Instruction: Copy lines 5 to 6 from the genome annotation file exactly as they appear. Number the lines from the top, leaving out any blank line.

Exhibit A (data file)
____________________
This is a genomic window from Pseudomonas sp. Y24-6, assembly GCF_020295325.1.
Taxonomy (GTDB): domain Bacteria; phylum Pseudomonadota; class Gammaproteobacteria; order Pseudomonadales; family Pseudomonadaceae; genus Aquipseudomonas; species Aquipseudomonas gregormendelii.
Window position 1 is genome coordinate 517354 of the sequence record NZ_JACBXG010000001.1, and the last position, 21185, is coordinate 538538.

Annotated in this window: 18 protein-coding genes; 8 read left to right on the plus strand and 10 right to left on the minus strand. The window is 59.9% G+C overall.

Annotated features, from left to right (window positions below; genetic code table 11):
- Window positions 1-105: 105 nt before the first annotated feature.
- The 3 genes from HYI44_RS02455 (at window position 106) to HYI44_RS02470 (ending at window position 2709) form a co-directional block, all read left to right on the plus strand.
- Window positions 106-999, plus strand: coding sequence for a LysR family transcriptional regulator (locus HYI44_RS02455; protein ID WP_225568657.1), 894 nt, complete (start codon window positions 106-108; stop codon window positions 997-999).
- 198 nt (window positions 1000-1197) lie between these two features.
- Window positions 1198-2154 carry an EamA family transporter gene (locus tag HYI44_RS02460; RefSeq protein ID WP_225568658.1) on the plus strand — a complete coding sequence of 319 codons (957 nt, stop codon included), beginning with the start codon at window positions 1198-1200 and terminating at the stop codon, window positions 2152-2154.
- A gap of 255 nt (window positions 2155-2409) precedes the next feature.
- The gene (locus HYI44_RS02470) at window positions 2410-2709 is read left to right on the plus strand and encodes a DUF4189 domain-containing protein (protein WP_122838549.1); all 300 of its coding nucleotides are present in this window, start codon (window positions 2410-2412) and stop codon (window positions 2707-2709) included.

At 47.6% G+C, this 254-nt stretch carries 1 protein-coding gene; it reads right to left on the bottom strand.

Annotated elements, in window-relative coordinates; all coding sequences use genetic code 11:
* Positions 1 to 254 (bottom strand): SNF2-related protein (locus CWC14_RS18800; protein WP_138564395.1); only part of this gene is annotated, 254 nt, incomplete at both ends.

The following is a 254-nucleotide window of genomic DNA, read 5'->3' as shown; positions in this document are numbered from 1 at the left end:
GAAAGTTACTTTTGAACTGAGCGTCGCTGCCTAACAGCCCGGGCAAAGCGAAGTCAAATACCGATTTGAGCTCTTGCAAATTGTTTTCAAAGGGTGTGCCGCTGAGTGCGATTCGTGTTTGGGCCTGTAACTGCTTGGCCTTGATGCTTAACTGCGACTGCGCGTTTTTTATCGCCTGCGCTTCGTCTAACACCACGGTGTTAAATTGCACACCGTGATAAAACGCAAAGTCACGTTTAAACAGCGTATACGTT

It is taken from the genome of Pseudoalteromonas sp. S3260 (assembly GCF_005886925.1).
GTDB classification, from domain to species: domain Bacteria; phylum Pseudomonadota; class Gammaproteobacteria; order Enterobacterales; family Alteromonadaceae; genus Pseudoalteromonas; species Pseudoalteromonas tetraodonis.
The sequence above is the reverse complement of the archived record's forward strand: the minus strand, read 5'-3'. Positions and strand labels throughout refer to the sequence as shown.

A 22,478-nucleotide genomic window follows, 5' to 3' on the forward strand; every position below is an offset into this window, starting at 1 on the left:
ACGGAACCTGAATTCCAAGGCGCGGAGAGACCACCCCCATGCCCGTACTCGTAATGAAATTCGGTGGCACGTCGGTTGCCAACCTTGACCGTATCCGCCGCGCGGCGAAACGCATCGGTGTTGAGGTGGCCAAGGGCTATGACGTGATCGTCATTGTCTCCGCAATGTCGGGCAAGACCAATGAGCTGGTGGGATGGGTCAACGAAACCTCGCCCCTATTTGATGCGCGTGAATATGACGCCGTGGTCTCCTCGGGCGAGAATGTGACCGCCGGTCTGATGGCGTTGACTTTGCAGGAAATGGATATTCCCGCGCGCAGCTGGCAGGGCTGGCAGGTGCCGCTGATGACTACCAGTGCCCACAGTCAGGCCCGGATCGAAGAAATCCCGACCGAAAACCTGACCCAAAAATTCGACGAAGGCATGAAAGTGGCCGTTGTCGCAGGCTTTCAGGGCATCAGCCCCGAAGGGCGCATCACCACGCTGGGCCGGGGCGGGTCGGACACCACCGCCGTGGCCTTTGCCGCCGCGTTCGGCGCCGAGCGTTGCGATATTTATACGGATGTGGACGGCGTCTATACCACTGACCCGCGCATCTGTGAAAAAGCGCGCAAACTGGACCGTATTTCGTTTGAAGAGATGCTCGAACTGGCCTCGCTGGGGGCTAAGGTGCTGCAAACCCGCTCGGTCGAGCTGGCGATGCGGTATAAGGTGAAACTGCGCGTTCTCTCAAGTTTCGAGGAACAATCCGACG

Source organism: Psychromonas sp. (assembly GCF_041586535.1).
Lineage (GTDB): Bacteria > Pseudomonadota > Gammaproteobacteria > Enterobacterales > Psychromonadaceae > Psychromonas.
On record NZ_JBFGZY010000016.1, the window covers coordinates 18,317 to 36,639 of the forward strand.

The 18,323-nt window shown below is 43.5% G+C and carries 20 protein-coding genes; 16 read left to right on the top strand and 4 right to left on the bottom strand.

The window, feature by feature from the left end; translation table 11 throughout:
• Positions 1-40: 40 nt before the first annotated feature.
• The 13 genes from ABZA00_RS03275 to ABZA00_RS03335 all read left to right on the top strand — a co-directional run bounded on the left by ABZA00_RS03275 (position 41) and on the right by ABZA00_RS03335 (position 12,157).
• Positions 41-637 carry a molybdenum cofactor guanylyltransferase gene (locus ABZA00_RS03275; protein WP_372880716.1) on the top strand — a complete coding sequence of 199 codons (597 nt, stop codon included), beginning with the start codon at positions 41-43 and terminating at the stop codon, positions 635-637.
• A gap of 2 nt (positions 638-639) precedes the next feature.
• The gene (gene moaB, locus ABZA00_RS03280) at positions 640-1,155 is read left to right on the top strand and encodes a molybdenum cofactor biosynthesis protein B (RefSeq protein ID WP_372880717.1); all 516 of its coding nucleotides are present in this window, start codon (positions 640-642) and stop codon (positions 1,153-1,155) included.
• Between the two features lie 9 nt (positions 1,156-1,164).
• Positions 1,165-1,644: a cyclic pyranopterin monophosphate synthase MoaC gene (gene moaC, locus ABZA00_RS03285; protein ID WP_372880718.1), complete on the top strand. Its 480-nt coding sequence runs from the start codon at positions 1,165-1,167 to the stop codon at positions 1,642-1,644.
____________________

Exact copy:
Annotated features, from left to right (window positions below; genetic code table 11):
- Window positions 1-105: 105 nt before the first annotated feature.